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Asia Pac J Clin Nutr. 2008;17 Suppl 1:299-301.

Using DRIs for dietary assessment.

Author information

1
Cancer Research Center of Hawaii, 1236 Lauhala St., Suite 407, Honolulu, HI 96813, USA. Suzanne@crch.hawaii.edu

Abstract

Nutrient standards such as the Dietary Reference Intakes (DRIs) may be used to assess diets of both individuals and of population groups. The goal is to estimate the probability of dietary adequacy (or inadequacy) for an individual and the prevalence of dietary adequacy for a group. The DRI that is needed to estimate the probability of dietary adequacy is the estimated average requirement for a nutrient (EAR), as well as an estimate of the standard deviation of the requirement. The probability of adequacy for an individual should be based on usual long-term intake, because the DRIs apply to a person's usual intake, rather than to intake on only a few days. Due to day-to-day variation in intakes, it is usually necessary to record or observe a person's intake for a large number of days. For population groups, the prevalence of adequacy can be calculated as the average of each person's probability of adequacy, and should correspond to the proportion of the population with nutrient intakes exceeding nutrient needs. A short-cut method to estimating the prevalence of adequacy simply calculates the proportion of intakes that are above the EAR. It is not necessary to have usual long-term intake for each person in the group, but a statistical procedure must be used to remove the effect of day-to-day variation from the intake distribution before the prevalence of adequacy within a group is estimated. With the new DRIs, a more informative assessment of both individual and group intakes is possible.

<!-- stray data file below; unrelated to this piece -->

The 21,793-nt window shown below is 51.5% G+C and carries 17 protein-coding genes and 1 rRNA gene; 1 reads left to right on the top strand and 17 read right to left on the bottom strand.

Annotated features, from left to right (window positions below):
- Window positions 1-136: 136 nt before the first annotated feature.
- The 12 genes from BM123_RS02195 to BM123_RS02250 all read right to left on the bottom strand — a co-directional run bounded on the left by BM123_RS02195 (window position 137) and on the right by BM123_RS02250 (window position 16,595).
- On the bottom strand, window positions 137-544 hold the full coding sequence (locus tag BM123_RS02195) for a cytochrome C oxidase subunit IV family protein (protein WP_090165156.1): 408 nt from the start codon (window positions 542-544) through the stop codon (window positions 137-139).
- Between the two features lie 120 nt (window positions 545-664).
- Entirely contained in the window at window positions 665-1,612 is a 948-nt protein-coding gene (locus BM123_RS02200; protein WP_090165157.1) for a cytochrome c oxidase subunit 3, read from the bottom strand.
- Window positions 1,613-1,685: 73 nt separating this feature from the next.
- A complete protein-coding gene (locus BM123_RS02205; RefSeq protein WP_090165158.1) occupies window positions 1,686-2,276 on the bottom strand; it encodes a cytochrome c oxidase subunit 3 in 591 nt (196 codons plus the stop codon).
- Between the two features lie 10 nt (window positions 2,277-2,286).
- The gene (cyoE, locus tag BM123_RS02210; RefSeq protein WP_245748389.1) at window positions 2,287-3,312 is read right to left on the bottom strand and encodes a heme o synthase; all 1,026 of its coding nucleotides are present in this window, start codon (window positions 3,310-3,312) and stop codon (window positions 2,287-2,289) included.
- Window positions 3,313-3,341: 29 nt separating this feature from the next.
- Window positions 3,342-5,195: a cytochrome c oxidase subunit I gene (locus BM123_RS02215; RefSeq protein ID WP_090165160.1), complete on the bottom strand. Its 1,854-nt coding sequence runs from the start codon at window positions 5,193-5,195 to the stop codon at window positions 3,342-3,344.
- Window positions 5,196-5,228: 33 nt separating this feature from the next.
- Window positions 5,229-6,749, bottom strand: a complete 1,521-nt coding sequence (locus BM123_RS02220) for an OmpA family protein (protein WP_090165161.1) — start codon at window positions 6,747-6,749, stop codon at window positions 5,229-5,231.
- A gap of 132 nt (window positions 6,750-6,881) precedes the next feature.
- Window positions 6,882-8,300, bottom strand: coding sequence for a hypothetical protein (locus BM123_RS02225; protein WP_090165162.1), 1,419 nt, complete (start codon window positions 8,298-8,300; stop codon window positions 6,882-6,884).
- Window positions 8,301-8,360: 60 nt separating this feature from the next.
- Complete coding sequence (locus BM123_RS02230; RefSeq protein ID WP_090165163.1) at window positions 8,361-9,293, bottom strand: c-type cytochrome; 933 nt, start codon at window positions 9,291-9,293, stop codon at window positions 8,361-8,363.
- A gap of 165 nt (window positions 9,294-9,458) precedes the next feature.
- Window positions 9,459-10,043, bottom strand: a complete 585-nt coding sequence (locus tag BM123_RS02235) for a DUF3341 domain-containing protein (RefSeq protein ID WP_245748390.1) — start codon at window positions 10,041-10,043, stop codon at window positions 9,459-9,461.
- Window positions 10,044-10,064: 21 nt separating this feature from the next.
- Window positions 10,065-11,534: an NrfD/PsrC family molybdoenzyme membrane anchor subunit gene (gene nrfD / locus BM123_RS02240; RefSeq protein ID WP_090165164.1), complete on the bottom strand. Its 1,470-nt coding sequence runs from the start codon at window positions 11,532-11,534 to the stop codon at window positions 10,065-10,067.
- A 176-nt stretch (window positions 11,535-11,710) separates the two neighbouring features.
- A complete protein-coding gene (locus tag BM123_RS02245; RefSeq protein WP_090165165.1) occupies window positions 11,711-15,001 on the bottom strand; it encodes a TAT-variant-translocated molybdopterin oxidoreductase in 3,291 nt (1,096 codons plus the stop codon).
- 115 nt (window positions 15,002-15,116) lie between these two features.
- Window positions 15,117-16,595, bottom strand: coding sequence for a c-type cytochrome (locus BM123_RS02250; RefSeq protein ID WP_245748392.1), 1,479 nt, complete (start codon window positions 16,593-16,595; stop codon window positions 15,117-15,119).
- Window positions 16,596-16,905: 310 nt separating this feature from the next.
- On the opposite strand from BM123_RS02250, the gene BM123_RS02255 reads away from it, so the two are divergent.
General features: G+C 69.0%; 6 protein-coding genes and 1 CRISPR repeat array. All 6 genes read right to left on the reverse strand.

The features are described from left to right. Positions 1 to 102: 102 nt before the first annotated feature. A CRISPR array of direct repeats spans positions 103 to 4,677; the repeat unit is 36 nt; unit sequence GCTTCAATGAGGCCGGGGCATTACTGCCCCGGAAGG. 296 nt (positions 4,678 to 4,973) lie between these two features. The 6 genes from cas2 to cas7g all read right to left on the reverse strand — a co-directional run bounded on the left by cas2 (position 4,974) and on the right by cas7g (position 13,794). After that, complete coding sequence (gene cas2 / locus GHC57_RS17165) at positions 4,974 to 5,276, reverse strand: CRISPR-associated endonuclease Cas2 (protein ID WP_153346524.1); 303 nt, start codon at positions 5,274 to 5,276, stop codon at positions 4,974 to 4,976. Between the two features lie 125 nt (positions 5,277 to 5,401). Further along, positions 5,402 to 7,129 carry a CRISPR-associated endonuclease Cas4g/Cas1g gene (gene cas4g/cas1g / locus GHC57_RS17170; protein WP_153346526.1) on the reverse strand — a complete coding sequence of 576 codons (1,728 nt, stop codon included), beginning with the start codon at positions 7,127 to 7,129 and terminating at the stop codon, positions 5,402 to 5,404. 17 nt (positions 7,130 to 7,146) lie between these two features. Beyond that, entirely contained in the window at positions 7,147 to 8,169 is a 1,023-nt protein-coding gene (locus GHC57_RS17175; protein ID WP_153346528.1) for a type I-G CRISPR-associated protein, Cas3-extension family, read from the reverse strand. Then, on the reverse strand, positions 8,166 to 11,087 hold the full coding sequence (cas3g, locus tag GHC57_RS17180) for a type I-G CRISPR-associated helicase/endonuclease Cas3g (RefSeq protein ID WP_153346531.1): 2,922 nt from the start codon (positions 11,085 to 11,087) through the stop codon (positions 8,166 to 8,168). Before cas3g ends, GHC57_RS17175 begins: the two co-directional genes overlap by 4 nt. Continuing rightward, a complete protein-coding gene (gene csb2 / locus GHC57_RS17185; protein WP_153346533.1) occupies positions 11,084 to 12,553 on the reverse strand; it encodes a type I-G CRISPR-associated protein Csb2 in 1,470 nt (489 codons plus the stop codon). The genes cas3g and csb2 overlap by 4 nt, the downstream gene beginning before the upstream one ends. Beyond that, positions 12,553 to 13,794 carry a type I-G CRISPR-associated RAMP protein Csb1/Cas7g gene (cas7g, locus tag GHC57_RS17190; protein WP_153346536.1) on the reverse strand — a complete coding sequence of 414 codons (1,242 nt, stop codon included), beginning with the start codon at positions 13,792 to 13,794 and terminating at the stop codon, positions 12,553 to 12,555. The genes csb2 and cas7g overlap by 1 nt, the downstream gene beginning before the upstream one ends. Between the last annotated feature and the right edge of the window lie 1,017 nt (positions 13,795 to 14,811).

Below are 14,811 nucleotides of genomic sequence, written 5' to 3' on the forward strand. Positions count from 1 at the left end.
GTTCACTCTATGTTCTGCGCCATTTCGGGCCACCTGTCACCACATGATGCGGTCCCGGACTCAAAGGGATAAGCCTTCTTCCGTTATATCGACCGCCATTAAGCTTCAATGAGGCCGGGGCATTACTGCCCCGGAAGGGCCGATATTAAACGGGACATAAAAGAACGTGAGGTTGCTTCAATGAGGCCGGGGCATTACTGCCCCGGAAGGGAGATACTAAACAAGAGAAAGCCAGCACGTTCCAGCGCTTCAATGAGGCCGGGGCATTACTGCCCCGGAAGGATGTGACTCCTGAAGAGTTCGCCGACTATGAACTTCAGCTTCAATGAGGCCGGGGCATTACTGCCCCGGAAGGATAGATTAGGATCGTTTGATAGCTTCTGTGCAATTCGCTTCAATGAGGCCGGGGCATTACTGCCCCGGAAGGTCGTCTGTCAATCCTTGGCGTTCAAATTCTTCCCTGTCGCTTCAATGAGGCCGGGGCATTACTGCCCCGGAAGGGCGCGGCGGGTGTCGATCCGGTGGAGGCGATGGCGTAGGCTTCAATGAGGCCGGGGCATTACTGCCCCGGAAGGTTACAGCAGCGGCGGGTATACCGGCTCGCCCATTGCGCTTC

PMID:
18296362
[Indexed for MEDLINE]
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